I can’t wait to go explore these links. The back trails on your blog are great fun, always!

  6. Clairee Meeks says:

    Kathleen – I’d like to access the forum, and haven’t been able to get in – doesn’t recognize my user name and/or password. I probably have changed my e-mail addy since I bought your book, and not sure I ever registered for the forum, as I’m not in manufacturing, or any commercial endeavor. Just like to keep up with things.
    Can you help me?………….
    Clairee Meeks
    I use the same user name for everything – oldsewandsew – so that should not have changed.

  7. Kathleen says:

    Hi Clairee! You don’t have to be involved in commercial activity to join (just have to have the book like everyone does). Contrary to what many may suppose, enthusiasts enjoy a privileged position in our forum because you represent the consumer who we must keep uppermost in mind in all that we do. While it is helpful when you contribute to our business threads with questions and comments, you are still a full-fledged member entitled to resolution of your own problems. Enthusiasts are never chastised for using home sewing patterns, equipment or methods. Unfortunately we do not discuss sewing very much, which is something you can correct because everyone is intensely interested in the topic.

    Your account was deleted for inactivity, just sign up again but do *read* the membership agreement, many don’t and I always know who has or hasn’t :)

  8. Kathleen says:

    Okay, with everyone’s input, I’ve reorganized these strategies thusly:
    communication with customers

    Intake interview:
    People need to feel appreciated before they can accept advice. The client must have the positive impression that he told you everything he thought was important and that you listened. You will have to find positive points before you can provide constructive criticism.
    * Give feedback if expectations aren’t met, even if the effort is good.

    Problem definition:
    * What do you think is the problem?
    * What could also be wrong that you aren’t sure is a problem?
    * How convinced are you that your way will work? (percentage).

    Toward resolution:
    * What do you want me to do for you?
    * Do you want my advice? Or do you only want me to help you make your way work?
    * What would you have to hear to be convinced the problems are different from what you think?

    Closure:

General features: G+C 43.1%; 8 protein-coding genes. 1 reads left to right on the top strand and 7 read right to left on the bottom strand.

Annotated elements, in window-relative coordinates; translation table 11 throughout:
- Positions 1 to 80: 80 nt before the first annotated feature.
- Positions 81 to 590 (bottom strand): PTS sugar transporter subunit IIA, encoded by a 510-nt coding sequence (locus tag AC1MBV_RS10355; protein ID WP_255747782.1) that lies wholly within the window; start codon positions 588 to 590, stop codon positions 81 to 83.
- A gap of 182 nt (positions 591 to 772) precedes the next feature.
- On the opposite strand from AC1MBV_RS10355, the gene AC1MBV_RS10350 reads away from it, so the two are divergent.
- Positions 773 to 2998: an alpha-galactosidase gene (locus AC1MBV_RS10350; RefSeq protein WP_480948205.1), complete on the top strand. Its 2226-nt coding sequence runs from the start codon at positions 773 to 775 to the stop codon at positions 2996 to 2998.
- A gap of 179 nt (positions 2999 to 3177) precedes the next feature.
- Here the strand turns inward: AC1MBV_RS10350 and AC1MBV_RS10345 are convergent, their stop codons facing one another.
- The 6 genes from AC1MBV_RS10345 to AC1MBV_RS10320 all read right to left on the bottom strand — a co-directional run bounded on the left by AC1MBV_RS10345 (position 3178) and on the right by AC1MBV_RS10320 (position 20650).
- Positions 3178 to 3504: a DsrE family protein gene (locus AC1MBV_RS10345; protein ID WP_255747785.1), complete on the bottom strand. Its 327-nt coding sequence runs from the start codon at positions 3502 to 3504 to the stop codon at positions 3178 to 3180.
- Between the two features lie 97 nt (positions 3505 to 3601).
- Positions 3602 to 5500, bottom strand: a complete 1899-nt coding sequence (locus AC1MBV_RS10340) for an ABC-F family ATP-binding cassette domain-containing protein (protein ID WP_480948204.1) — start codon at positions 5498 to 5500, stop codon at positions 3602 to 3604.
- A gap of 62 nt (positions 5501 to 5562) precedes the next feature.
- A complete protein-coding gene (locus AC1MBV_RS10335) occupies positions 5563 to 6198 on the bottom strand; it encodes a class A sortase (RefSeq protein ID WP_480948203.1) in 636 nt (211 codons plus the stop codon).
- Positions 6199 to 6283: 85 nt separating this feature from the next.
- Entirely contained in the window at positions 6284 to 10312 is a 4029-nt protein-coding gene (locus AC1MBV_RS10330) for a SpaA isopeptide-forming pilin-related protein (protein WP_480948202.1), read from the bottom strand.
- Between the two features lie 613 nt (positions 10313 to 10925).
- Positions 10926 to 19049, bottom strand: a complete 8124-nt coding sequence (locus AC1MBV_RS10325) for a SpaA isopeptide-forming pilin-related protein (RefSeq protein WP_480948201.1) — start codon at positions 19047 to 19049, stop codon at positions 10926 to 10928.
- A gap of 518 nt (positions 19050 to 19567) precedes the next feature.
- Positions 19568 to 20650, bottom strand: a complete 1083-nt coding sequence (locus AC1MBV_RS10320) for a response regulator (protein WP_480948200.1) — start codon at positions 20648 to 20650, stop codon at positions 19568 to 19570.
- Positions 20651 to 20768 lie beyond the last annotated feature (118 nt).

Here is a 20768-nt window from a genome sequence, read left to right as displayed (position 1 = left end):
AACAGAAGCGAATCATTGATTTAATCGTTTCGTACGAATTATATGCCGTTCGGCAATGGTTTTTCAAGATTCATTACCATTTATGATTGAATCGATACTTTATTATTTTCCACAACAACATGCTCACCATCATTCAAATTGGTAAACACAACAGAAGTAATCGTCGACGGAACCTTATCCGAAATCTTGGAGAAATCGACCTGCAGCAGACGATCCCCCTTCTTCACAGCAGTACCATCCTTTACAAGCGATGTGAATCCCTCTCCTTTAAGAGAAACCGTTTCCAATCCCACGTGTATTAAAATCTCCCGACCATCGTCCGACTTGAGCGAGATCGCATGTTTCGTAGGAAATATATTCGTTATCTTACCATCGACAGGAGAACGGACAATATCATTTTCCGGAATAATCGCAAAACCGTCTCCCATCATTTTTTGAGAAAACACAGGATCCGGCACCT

* Make boundaries clear, volleying the responsibility of making the project work back to the client. It’s not my project.
    ———————-
    There’s one central problem to the above. The vast majority of callers have a concrete definition of their problem, such as needing to find a “manufacturer”. They think I can resolve their problem in five minutes with a quick perusal of my rolodex. It is insignificant that they don’t want to pay (and most don’t) for information they think I am hoarding for profit (their profit expectation is okay but I’m greedy for wanting to pay my bills?) when this is the greater problem. But they don’t want to listen as to why this matters.

  9. Jen says:

    How would you go about communicating those ideas? Would they be most effective to the vendor and employees due to face to face communication, written document, or with place-based digital signage?

  10. Marie-Christine says:

    I’ve been going through some of the same evaluations about consulting, even if in a different field. I agree with Eric that thinking there’s less than 1% chance their way will work or less is too extreme. Actually to me it’d be a red flag, for total lack of self-confidence.. People who could be open should think there’s 30-50% chance their way will work, imho, otherwise they need to be doing something else, and talk to a shrink about that instead of to you about fixing their low chances. If they think there’s 80% chance their way will work (say >50-66%), then obviously they don’t want your advice, they just want confirmation in their ways, we’re in agreement there. But most people aren’t that articulate or scientific about calculating chances, so you’ll have a hard time finding a response in many cases, although that’ll tell you something as well. For the innumerate you might have a ‘poor’ ‘fair’ or ‘good’ scale? (unless you’re also trying to eliminate them up front)